Why I Left Academia But Still Support University Learning
Updated: Dec 16, 2019
Last weekend I caught a podcast with one of those internet marketing gurus. You know, the kinds of marketers that teach you how to effortlessly make millions of dollars from your private beach in Thailand — and all before you're 25-years-old, no less.
One of the talking points for this particular “guru” centered around higher education and its place in society. His point was that schools don’t teach you how to make money which “has to be the biggest oversight in the solar system.” Then he goes on to ask the big question:
“Why do you go to school at the core practical value?”
Setting aside the fact that his question isn’t even a grammatically coherent sentence, he brings up a great point. What is the purpose of higher education for students today? Is it necessary for getting ahead or has it turned into an overpriced, useless institute that's based on tradition more than anything else?
There is a big trend that seems to be pushing the latter. More and more, we are seeing online schools charging no upfront tuition, but they will take a percentage of your salary once your get a job in your field. It’s like a university working on commission. And with student loan debts being alarmingly high (around $1.48 trillion according to Student Loan Hero) this is a very attractive opportunity.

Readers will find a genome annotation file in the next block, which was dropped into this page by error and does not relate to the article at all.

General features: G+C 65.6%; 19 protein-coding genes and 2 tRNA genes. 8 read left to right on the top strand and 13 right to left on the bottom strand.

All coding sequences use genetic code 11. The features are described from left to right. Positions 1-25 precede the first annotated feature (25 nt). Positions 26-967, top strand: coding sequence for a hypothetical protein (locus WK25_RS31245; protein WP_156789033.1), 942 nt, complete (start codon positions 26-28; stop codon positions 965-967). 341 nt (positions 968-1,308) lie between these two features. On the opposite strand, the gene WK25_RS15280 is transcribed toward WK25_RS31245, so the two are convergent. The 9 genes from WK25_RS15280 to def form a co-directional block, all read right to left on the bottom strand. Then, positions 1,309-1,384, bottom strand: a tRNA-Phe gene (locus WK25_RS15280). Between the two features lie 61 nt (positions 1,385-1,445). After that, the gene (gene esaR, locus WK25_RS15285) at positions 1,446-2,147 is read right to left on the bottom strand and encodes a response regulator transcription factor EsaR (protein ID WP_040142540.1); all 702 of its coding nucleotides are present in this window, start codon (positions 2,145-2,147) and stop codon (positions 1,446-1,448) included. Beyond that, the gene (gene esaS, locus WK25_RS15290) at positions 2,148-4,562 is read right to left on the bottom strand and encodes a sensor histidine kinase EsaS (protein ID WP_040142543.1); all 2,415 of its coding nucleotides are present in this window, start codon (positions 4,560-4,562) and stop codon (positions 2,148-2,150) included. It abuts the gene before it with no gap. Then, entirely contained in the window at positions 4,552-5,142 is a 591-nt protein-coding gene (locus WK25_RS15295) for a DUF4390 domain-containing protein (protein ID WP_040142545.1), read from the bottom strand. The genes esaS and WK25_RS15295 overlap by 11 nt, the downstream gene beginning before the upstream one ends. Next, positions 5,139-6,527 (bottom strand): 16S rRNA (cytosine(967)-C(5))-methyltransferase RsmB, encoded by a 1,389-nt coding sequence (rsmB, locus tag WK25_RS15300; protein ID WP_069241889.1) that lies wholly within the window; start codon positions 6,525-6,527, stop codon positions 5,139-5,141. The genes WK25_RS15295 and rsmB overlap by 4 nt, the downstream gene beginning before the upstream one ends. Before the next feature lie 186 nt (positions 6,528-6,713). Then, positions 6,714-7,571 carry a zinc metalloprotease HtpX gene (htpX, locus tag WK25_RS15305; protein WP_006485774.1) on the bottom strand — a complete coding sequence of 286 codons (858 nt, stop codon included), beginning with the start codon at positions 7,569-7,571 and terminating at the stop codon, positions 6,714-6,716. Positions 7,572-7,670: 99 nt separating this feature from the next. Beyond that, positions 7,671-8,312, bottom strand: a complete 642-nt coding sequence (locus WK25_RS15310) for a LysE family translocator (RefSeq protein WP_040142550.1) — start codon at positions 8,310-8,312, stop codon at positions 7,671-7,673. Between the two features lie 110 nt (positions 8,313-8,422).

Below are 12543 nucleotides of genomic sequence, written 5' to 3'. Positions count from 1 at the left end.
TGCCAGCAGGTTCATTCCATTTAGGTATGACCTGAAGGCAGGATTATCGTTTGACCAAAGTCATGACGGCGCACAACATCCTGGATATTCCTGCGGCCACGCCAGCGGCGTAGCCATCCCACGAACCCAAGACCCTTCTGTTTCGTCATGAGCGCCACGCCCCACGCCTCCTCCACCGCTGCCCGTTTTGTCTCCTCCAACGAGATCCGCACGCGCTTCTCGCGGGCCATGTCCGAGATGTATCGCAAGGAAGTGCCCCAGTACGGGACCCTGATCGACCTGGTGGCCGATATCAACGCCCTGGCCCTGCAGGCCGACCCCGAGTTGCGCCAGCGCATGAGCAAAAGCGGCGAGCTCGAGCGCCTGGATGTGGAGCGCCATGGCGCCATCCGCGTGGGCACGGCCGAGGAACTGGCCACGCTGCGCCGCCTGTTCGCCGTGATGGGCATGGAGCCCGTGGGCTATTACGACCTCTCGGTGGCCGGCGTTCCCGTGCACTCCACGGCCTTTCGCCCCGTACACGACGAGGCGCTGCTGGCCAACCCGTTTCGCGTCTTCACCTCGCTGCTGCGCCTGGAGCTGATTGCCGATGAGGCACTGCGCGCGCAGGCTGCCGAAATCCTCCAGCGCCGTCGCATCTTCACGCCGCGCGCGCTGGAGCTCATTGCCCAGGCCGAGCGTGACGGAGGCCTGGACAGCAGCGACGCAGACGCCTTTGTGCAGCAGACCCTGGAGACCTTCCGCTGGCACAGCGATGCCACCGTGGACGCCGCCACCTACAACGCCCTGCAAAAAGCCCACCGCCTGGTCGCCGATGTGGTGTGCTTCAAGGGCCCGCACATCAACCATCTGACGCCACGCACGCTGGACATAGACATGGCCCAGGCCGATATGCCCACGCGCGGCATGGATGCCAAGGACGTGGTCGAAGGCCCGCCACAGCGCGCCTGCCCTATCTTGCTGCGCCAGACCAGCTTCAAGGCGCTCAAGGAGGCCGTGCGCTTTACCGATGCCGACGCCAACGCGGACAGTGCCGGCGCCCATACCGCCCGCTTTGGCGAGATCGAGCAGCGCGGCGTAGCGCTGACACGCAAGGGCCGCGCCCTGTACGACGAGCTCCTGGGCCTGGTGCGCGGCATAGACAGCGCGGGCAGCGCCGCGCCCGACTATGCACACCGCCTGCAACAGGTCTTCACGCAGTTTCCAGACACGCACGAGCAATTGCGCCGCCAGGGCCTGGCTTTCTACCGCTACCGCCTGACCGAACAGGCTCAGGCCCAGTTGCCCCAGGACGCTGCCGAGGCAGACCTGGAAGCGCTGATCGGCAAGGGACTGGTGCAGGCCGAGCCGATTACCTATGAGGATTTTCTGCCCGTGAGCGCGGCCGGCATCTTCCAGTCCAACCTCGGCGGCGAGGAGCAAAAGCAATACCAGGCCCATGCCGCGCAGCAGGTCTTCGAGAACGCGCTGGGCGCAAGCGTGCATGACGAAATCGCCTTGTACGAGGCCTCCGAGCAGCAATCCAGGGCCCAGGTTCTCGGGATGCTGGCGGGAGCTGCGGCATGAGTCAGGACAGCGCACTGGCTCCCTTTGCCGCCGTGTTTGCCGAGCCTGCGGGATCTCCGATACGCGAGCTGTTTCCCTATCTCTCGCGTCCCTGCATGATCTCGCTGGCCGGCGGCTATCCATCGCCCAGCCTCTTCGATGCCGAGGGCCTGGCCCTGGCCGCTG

Plus, it's no secret that a college degree does NOT guarentee employment. At school, you tend to learn theory and fall behind in experience. The unfortunate reality is that there are loads of students who graduate college but end up working in cafés or go under/unemployed as their degree collects dust and their debt collects interest.
Now don’t get me wrong, I think these are all valid points. Actually, I know they are because they happened to me. I earned a Master’s degree in Communications and Rhetoric with the intention of going on to a PhD and working as a professor. But the closer I got to achieving that goal, the less I wanted to look at 150 students discretely stare at their phones during lectures for the rest of my life. It became clear most of my students weren't there to learn; they were in class because they felt like they had to be.
So I went off to explore other career opportunities. But, like most graduates, I had tens of thousands of dollars in debt and my degree was hindering me from getting a career in my field of interest. As it turns out, too much education and not enough experience is a poor position to be in.
With a history like that, you'd think I would be somewhat jaded to the idea of college and higher education. But here's the thing: I am still a huge advocate of higher learning so long as students change their expectations as to what they'll actually get out of it.
Here's what I mean.
If you're only looking for a financial ROI from your education, but you don’t want to be a doctor, lawyer, or engineer, then of course you should think twice about going to an expensive four-year school that you can’t afford. You’ll wrack up useless debt and drink too much beer. That’s not exactly a recipe for success (though the beer part can be fun).